These are the most important of the tombs. The next group of sepulchres is further on across the Monterozzi, two miles from Corneto.

The Orotta delle Bighe is covered with much-injured but once brilliant frescoes, representing on the end wall a banquet, on the side walls dances. The paintings are in a double frieze, the lower and larger of the two having a red ground. The smaller frieze is crowded with figures, and among them are several bigae, or twohorse chariots, whence the name given to the tomb. In the pediment over the door are two leopards and two geese, in the pediment above the banquet is a large amphora with a small naked figure on either side, and, beyond these, seated figures crowned with myrtle and olive.

The Grotta del Mare consists of two small chambers measuring fifteen feet by ten, and derives its name from four sea-horses painted upon the pediment of the outer chamber. ,

The Grotta del Barone, so called from Baron Stachelberg, by whom it was discovered in 1827, is decorated by a single narrow frieze, with a border of coloured stripes. The subject seems to be a race and the distribution of prizes.

The Grotta Francesa, discovered by Chevalier Kestner in 1833, is decorated with representations of a funeral dance, with pipes and castanets.

The Grotta delle Iscrizioni, discovered in 1828, is unlike the others. It is not situated in flat tableland, but is entered from the face of the cliff opposite the hill of Turchina. It is sometimes called the 'Grotta delle Camere Finte' from the false doors, which form part of its decorations, one in each wall. Between these are different pictures, games and dances being the subjects. Two figures seem to be playing at dice, two naked man are boxing, two others are wrestling. In another compartment is a horse race, in another a Bacchic dance. On the right of the entrance is a boy sacrificing a fish upon an altar, before which stands the divinity with a rod in his hand. Above the entrance are two panthers, and beyond them, on either side, a recumbent fawn and a goose. On the opposite pediment are panthers, lions, and stags.

'The inscriptions in this tomb give us some insight into its history. The first is a long semicircular line of letters, and may be translated—" The Priestess Caesanna Matuessa calls these games in honour of the Lar deceased, the glory of his age, the protector of our temples and our commerce." Following this comes the funeral procession. First, the newly-elected Lar Matuesius, perhaps brother to the priestess—then the families of the Lucumones, who are his nearest of kin, or whose offices oblige them to bear a part in his funeral train. One individual only is given of each family, on account of the confined space in which they are represented. Here we see (identified by the names inscribed on the walls) the Lenea and the Pompey, both very noble houses of Tarquinii. Following them, the Prince Aruns Athvinacna representing the younger branches of the ruling house. Aruns means a cadet prince. After this come the Laris Phanuris or sacred mourners for the king, and the Velthuri or presidents of the various games and sacrifices. The races are contested by the royal guard, here called "Laris Larthia" or " Guardia Nobile." The wrestling is between Nucertetes, or Nicotetes, and "the Greek," perhaps some celebrated freedman or slave. The boxing is between Anthasi and Vercnes the sou of Men. This at least is a probable version of the story, and satisfied us after a very long and careful study of this tomb. The deceased Lar himself is not mentioned amongst the inscriptions, for his name and simple epitaph would be deeply engraved upon his ponderous coffin, which lay, with his likeness in full length upon the lid of it, on one side of this painted chamber.'—Mrs. Hamilton Gray.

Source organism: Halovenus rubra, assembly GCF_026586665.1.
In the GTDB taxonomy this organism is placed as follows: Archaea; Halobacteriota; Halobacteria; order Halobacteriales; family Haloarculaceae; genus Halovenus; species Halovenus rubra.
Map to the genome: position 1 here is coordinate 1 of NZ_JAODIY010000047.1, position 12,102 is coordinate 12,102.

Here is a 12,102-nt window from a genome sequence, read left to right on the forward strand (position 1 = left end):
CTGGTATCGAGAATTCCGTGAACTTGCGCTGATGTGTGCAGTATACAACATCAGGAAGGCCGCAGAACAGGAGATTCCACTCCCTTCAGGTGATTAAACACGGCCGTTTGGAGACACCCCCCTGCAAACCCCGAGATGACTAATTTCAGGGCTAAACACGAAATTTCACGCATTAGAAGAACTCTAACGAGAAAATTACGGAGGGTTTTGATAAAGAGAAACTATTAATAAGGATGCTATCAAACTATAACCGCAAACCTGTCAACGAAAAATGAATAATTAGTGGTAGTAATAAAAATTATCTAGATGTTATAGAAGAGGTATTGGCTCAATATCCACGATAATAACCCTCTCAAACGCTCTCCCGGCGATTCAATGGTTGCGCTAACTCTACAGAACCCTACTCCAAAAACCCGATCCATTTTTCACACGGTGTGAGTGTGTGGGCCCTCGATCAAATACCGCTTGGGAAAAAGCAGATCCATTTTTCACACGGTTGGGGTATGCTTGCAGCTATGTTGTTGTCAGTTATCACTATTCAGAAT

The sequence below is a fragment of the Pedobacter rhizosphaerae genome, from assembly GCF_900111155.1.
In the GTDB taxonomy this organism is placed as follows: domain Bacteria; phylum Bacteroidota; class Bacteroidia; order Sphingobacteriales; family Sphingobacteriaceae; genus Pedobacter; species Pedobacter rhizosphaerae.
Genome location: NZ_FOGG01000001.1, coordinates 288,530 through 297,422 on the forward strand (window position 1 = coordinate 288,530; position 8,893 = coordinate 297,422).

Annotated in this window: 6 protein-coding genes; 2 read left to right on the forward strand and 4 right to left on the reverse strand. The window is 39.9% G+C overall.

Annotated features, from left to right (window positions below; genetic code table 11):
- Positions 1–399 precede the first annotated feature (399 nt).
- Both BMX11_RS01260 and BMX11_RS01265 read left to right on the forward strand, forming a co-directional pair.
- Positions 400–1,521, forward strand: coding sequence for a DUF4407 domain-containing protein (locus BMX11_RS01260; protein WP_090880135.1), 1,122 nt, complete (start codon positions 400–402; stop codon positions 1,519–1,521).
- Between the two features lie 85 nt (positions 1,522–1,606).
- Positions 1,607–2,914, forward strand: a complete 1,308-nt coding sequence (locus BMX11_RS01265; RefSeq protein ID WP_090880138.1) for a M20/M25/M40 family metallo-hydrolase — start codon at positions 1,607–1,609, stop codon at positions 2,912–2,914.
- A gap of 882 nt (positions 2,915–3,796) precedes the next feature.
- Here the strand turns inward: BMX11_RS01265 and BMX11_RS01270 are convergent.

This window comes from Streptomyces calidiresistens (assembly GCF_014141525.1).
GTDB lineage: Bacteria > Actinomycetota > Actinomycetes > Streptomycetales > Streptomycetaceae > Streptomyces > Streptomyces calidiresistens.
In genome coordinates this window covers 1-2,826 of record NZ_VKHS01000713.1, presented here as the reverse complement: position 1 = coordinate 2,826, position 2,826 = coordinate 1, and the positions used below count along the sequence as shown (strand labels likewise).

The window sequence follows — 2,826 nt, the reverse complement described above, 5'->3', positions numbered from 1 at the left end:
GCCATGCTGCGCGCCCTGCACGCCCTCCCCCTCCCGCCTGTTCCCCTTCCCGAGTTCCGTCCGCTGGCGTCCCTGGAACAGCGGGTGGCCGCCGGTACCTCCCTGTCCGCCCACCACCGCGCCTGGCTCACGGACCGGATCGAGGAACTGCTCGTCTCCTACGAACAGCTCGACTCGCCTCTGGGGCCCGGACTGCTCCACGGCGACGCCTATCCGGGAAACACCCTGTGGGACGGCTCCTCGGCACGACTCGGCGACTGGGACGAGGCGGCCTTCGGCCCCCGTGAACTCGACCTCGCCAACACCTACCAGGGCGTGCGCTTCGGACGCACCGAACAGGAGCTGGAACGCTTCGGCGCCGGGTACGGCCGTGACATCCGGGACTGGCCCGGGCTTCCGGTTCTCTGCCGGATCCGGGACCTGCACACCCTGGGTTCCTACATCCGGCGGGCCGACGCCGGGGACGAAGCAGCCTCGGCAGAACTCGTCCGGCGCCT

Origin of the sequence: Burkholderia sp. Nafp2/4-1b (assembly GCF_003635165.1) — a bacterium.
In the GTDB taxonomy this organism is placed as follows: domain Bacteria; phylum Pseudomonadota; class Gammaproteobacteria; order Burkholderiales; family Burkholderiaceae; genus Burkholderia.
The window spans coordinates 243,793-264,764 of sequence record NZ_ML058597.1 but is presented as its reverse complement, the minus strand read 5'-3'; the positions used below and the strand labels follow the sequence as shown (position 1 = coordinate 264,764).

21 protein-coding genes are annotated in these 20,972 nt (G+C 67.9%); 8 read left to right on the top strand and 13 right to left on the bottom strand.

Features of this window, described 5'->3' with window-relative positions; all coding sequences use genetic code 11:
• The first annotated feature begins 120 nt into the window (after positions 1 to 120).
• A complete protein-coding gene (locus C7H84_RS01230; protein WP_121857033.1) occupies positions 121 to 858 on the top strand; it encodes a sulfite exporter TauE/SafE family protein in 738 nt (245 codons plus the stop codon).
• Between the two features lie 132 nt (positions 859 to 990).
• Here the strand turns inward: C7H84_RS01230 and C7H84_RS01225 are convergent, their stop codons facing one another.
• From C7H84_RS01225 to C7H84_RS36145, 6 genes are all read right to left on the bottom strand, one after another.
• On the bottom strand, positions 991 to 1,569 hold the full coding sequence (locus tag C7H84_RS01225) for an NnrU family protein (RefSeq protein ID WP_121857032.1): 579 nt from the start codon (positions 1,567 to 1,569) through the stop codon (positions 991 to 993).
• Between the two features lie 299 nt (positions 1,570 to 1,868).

'To recapitulate these painted tombs iu the order of their antiquity. First I should place the Grotta delle Iscrizioni. Second—the Grotta del Barone, as partaking of the same archaic character, yet with advancement in certain of the figures. Third—the Camera del Morto, as being of very similar style yet with less rigidity. Fourth—Grotta del Triclinio, which, though retaining certain archaicisms in attitude and design, shows much of Greek feeling. Fifth—Grotta Francesca, which, though of inferior merit to the last-named tomb, shows more freedom, its defects being rather the result of carelessness than of incompetence. Sixth—Grotta dclla Scrota Nera (almost impervious to visitors), which, though of less pure Greek feeling than the Grotta Triclinio, betrays more masterly design, and less of that conventionality which in various degrees characterises all the preceding. Seventh—Grotta Querciola, which displays great advancement in correctness and elegance, and much of the spirit of Hellenic art. Eighth—Grotta delle Bighe, whose upper band shows an improvement even upon the Querciola. All these must be referred to the time of Etruscan independence, for not one arrives at the perfection of the later painted vases, which date as far back as the fifth century of Rome. To a subsequent period belong— Ninth—the Grotta Cardinale; and, tenth—the Grotta Pompei, which can hardly be earlier than the latter days of the Roman Republic.